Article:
Marathon runners and carbs go together, like, well, peanut butter and jelly. But what if everything we knew was wrong, and a fat-heavy diet is actually what runners should be consuming? New research suggests that might be the case. One thing we can all agree on? Vegetables. We learned that tomato sauce (on pizza) probably doesn’t count, and which 10 cities are most likely to eat organic. Read on to get the full scoop on these stories and others that have caught our eye this week.
Fat for Athletes?
If you’re an endurance athlete, carbs have probably long been your best friend. Conventional wisdom has been to steer clear of fatty foods, because they aren’t the best source of fuel and could lead to weight gain. But recently, both scientists and athletes have been testing alternative diets for high performance. New guidelines from the Dietary Guides Advisory Committee last week suggest cutting back on starchy carbs, and possibly adding more fat to a runner’s diet. Meanwhile, a recent article in The European Journal of Sports Sciences points out that even the leanest marathoner has more than enough fat as fuel to get through multiple marathons. Talk about a carb conundrum. (The New York Times)
Fight For Your Right — to Eat Pizza?
We can’t deny we love a good slice of pizza — and we’re not alone. According to data from the USDA, more than 40 million Americans eat a slice of pizza on any given day, even though most know the saucy, cheesy stuff is no health food. There’s no kale lobby (yet?), but pizza chains have been reluctant to join their fast-food restaurant counterparts in measures to make their offerings healthier. The pizza lobby, comprised of restaurants like Pizza Hut and Domino’s, has been pushing back on initiatives like labeling calorie counts on menus. The restaurants have also pushed for labeling of single slices rather than a whole pizza, saying the calorie count would dissuade consumers from buying a pie. This powerful lobby is also responsible for tomato sauce being counted as a vegetable serving. We vote for the low-carb pizza varieties. (Bloomberg)
Is Healthy Fat a Thing?
Obesity is considered a precursor to high cholesterol, high blood pressure and diabetes. But there also exists a population that has been referred to as “healthy obese,” meaning those who don’t exhibit any of these disease indicators. Researchers are interested in whether it is possible to be overweight without these metabolic indicators surfacing, or if it is only a matter of time. A study of British workers showed that the “healthy obese” adults were eight times more likely to progress to an unhealthy state than their non-obese counterparts. Of course, maintaining a healthy weight through diet and exercise is one of the best ways to avoid these preventable diseases. (New York Magazine)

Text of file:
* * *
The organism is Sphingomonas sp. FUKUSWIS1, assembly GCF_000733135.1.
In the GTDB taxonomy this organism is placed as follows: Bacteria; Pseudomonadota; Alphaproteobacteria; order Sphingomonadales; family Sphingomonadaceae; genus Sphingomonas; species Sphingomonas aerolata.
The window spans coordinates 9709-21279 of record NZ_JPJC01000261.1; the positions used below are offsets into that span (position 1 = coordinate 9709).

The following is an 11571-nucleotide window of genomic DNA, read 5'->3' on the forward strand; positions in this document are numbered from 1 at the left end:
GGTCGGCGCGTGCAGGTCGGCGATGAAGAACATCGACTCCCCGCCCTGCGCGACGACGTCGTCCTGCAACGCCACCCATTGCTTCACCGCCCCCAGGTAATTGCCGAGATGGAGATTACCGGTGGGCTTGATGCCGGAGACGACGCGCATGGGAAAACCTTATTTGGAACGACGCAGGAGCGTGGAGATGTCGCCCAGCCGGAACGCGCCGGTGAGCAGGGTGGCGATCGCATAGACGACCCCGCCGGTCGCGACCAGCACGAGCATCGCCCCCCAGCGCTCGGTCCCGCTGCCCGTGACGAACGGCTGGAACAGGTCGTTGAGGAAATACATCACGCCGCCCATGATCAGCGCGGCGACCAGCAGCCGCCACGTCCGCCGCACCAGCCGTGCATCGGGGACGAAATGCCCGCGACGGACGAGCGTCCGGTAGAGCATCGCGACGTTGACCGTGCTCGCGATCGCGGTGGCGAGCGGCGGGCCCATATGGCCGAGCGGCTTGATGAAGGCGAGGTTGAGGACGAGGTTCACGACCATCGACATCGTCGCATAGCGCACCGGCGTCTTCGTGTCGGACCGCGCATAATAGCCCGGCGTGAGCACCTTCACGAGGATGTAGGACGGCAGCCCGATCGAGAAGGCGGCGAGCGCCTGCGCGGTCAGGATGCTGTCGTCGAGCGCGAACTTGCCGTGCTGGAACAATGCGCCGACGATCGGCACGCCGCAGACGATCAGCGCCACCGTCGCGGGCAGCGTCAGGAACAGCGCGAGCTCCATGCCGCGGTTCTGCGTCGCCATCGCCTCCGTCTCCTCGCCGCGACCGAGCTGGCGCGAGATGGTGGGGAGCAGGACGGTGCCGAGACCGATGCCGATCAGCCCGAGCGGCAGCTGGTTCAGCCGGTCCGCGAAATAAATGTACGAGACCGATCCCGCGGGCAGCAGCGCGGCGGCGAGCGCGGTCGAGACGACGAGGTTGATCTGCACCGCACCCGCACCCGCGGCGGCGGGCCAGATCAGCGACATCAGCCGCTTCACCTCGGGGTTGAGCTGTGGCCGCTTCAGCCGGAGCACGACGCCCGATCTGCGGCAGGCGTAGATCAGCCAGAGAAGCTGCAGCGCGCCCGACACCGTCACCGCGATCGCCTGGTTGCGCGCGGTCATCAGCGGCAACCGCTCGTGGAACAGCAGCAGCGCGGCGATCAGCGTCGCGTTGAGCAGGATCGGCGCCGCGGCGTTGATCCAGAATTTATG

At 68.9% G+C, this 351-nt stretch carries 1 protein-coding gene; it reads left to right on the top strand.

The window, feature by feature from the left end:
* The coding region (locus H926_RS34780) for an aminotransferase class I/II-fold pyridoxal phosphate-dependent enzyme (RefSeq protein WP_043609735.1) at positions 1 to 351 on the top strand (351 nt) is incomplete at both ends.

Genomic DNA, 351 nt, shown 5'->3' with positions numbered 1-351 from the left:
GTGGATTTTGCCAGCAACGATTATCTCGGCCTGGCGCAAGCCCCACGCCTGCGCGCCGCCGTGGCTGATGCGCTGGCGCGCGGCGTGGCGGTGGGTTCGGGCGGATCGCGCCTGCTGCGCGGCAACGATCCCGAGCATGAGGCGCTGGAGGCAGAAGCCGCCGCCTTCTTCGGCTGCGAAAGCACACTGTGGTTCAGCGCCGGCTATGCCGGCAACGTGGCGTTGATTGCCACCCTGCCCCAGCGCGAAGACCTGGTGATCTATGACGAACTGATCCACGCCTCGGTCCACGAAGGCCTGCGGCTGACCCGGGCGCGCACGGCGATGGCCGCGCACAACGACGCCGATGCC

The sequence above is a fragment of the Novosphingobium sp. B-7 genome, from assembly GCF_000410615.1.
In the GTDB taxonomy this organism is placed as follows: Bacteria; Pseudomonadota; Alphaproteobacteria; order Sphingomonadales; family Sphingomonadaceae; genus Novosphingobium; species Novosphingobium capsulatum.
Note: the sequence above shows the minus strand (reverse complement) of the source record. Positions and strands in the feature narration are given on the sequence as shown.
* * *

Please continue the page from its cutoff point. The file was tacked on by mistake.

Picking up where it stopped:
Eat Your Way Happy
You might eat clean for various reasons, from weight loss to muscle growth, but your diet could affect your mental health, too. The new governmental dietary guidelines, for the first time ever, cover the role nutrients play in mental health. You might associate omega-3s with reducing inflammation and risk for heart disease, but they’ve also been linked to a decrease in risk of depression. Considering at least eight percent of Americans suffer depression at least two weeks out of the year, these preventative measures, which are considered complementary therapy, might be one way to help beat the blues. (Self)
Signs of Overtraining
With the popularity of CrossFit and other intense workout programs, it’s not uncommon to approach a workout with an all-or-nothing point of view. We’re certainly advocates for working to failure, but not to the point of overtraining. The good news — taking time to recover after overworking usually results in gains upon return, once your body has had an opportunity to repair. (FitFluential)
Thoughts Had While Running
Whether you love running or hate it, pounding the pavement is by no means the easiest pursuit. From the runger you just can’t satisfy to blisters and digestive issues, it can be a tough sport to get behind. But these little things — like beasting a speed workout or passing the runner in front of you — are what make it all worth it. (Buzzfeed)
Is My City More Organic Than Yours?
Eating organic used to be considered a luxury very few could afford — let alone cared about. But according to a 2014 study, 45 percent of Americans seeks out organic foods. Research from Campbell Soup Company and Sperling’s Best Places narrowed down the cities most likely to have residents interest in the pesticide-free food, based on purchasing habits and polling. Do the results surprise you? (Huffington Post)